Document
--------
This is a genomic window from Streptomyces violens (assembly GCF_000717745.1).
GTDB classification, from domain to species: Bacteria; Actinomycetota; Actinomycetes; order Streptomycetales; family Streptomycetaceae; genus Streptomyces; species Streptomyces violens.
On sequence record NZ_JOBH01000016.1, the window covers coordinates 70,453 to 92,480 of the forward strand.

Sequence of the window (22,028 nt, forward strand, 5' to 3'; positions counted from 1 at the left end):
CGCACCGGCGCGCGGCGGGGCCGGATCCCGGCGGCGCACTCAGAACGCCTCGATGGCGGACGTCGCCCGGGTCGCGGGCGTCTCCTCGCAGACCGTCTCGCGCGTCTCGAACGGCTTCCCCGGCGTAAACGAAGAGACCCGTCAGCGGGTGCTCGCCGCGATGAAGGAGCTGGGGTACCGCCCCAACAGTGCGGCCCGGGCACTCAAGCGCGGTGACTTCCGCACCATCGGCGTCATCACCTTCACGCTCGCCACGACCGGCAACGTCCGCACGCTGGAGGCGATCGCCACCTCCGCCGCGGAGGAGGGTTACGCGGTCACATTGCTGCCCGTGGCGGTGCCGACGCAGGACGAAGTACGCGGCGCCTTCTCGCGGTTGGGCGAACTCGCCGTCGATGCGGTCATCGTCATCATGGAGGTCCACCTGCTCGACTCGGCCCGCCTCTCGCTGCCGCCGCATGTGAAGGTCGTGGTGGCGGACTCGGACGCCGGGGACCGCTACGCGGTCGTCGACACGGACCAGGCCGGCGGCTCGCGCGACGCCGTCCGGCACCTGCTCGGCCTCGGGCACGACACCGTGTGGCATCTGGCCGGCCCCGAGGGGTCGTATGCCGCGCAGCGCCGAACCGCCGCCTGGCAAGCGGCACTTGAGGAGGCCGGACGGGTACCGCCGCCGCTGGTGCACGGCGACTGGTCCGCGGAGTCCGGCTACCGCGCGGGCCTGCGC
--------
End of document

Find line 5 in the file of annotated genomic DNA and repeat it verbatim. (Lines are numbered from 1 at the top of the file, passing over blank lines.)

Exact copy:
CGCACCGGCGCGCGGCGGGGCCGGATCCCGGCGGCGCACTCAGAACGCCTCGATGGCGGACGTCGCCCGGGTCGCGGGCGTCTCCTCGCAGACCGTCTCGCGCGTCTCGAACGGCTTCCCCGGCGTAAACGAAGAGACCCGTCAGCGGGTGCTCGCCGCGATGAAGGAGCTGGGGTACCGCCCCAACAGTGCGGCCCGGGCACTCAAGCGCGGTGACTTCCGCACCATCGGCGTCATCACCTTCACGCTCGCCACGACCGGCAACGTCCGCACGCTGGAGGCGATCGCCACCTCCGCCGCGGAGGAGGGTTACGCGGTCACATTGCTGCCCGTGGCGGTGCCGACGCAGGACGAAGTACGCGGCGCCTTCTCGCGGTTGGGCGAACTCGCCGTCGATGCGGTCATCGTCATCATGGAGGTCCACCTGCTCGACTCGGCCCGCCTCTCGCTGCCGCCGCATGTGAAGGTCGTGGTGGCGGACTCGGACGCCGGGGACCGCTACGCGGTCGTCGACACGGACCAGGCCGGCGGCTCGCGCGACGCCGTCCGGCACCTGCTCGGCCTCGGGCACGACACCGTGTGGCATCTGGCCGGCCCCGAGGGGTCGTATGCCGCGCAGCGCCGAACCGCCGCCTGGCAAGCGGCACTTGAGGAGGCCGGACGGGTACCGCCGCCGCTGGTGCACGGCGACTGGTCCGCGGAGTCCGGCTACCGCGCGGGCCTGCGC